9 Books for Your Summer Harvard Reading List
It’s summer, which means it’s time to compile your reading list for the beach. Whether you’re into historical fiction, science writing, or mystery, books written by our Harvard Extension faculty or students, or ones set at Harvard will scratch your reading itch.
Books by faculty and students
Mary Malloy, instructor of The Role of Museums in History, weaves a tale around historian Lizzie Manning, who tries to uncover ancient artifacts in Paradise Walk. Publishers Weekly describes the novel as “an impressive fiction debut.”
The Last Lion: Winston Spencer Churchill: Defender of the Realm, 1940-1965.
William Manchester began a massive undertaking when he decided to write a three-volume set on the life of Winston Churchill. When Manchester fell ill, he turned to Paul Reid, ALB ’90, to finish The Last Lion: Winston Spencer Churchill: Defender of the Realm, 1940-1965. You can read a Q&A with Reid.
Deer Isle’s Undefeated America’s Cup Crews: Humble Heroes from a Downeast Island
Master of Liberal Arts degree candidate Mark Gabrielson wrote this book that chronicles the 1895 New York Yacht Club’s attempts to recruit Maine sailors and create a winning team. Deer Isle’s Undefeated America's Cup Crews recounts their adventure.
Your Creative Brain: Seven Steps to Maximize Imagination, Productivity, and Innovation in Your Life
Shelley Carson, a renowned Harvard psychologist, writes in Your Creative Brain that creativity isn’t only reserved for artists. In fact, Carson outlines how anybody can increase mental functioning and inventiveness. Watch an interview with Carson.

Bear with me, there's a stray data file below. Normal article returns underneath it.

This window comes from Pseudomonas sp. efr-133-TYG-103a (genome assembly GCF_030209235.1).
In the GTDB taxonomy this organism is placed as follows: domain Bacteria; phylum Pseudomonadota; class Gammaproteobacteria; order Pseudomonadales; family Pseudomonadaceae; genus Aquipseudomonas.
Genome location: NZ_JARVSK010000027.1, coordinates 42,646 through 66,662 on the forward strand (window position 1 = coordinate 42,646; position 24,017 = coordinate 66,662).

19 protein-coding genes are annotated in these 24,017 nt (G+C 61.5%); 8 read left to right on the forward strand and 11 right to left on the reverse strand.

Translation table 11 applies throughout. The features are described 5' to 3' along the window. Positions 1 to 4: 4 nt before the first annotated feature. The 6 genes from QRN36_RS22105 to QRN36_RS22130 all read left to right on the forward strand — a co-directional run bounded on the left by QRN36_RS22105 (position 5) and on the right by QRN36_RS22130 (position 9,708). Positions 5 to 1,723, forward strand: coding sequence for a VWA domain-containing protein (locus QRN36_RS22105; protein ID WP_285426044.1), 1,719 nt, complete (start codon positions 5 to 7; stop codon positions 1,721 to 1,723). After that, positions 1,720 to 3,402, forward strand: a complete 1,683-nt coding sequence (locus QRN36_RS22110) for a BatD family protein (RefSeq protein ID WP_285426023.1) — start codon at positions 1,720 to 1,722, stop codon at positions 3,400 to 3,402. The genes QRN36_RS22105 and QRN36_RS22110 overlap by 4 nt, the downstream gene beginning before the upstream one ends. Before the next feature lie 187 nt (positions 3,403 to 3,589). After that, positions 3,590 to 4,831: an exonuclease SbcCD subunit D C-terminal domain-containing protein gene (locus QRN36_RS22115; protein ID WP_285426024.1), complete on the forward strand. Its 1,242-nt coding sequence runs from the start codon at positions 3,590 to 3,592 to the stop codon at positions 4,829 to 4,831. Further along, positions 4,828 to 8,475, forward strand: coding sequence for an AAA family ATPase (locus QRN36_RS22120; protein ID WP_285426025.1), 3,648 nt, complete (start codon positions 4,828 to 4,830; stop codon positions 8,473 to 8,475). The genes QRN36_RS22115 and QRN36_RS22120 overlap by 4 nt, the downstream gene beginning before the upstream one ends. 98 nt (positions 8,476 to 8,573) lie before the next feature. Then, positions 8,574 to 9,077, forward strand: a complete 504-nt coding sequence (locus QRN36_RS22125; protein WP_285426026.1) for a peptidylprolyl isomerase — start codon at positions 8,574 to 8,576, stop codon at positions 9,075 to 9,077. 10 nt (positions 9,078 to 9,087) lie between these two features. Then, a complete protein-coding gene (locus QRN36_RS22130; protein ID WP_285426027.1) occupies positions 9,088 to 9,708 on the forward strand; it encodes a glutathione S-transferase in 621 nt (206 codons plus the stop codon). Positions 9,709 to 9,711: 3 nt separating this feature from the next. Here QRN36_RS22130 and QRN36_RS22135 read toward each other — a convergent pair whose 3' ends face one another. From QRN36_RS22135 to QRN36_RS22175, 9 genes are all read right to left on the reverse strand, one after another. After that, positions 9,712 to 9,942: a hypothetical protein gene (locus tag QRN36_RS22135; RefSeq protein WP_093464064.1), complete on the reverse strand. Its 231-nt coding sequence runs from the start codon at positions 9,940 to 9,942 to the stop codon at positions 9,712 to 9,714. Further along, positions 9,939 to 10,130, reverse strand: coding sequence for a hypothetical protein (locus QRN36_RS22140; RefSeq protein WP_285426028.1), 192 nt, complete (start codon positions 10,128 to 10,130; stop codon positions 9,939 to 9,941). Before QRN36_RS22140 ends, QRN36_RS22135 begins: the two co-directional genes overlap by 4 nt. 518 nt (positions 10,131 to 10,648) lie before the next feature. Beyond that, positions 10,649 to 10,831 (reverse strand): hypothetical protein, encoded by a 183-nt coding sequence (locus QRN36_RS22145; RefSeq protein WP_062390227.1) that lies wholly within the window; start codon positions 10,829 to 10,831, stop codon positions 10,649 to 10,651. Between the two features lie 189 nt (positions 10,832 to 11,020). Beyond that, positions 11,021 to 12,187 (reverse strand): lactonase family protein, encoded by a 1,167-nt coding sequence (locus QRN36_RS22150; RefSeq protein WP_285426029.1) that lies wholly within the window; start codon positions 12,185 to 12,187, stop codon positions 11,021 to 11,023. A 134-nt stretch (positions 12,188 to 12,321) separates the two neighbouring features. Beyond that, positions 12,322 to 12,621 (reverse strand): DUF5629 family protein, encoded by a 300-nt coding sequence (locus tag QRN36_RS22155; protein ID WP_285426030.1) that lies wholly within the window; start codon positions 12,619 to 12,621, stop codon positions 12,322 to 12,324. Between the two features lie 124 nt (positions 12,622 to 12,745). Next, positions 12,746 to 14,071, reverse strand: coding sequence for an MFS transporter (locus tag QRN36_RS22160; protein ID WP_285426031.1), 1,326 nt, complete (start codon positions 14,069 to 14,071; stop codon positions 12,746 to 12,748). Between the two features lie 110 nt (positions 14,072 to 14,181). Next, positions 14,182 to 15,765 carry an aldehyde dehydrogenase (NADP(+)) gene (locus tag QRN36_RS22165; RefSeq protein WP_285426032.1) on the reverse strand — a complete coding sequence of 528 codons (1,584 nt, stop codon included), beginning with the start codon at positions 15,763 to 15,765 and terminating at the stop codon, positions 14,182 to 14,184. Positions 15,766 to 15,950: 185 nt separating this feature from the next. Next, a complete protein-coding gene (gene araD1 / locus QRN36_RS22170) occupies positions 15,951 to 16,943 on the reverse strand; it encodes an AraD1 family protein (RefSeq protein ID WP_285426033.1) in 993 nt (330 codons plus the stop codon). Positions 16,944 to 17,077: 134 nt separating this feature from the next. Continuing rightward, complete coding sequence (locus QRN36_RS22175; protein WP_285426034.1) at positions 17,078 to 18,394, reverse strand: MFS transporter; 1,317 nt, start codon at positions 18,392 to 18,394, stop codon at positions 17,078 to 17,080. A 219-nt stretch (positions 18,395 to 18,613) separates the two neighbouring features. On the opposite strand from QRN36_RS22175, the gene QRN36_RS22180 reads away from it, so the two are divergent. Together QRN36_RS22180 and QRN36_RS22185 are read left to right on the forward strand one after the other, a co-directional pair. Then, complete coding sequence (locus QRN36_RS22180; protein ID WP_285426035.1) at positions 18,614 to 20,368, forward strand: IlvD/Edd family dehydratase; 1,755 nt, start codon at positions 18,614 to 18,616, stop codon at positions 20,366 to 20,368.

Come On Shore and We Will Kill and Eat You All: A New Zealand Story
Christina Thompson, instructor of Principles of Editing, wrote a book about an epic love story centered on a Maori man and an American woman. Thompson examines what happens when cultures clash and how families grow together. Read a Q&A with Thompson.
The third book by former Extension student Steve Ulfelder was published this past May. Shotgun Lullaby, a mystery set in Massachusetts, follows a novice detective named Conway Sax as he tries to solve a brutal murder.
In a blog post, Ulfelder answered questions about Shotgun Lullaby, his time at the Extension School, and selling his book.
Books set at Harvard University
Can’t get to the Harvard campus but want a taste of what the University is like? The following books are set in Cambridge, featuring scenes from the Yard, conversations between famous alumni, and what Harvard looked like in the seventeenth century.
Love Story is the quintessential romance with arguably the worst relationship advice (“Love means never having to say you’re sorry.”). The novel, which Al Gore wrongly asserted was based on him and his wife, is set at Harvard where the main male character is studying law and his female counterpart studies at Radcliffe. The epic romance has been read for years and was adapted into a film that has the honor of being the last movie shot on the Harvard campus.
This novel tells the story of the first Native American to graduate from Harvard. The protagonist must accompany her brother as he studies at Harvard, where the state of the Yard is drastically different than today. Set in the 1660s, pigs and other farm animals roam the Yard, and Cambridge is a much dirtier place than we find it today.
The Accidental Billionaires
The Accidental Billionaires was the source material for The Social Network screenplay. Local restaurants, academic halls, and other Harvard mainstays provide a compelling backdrop to the Facebook founder’s intriguing story.
What’s on your summer reading list? Did any Harvard books make your to-read pile?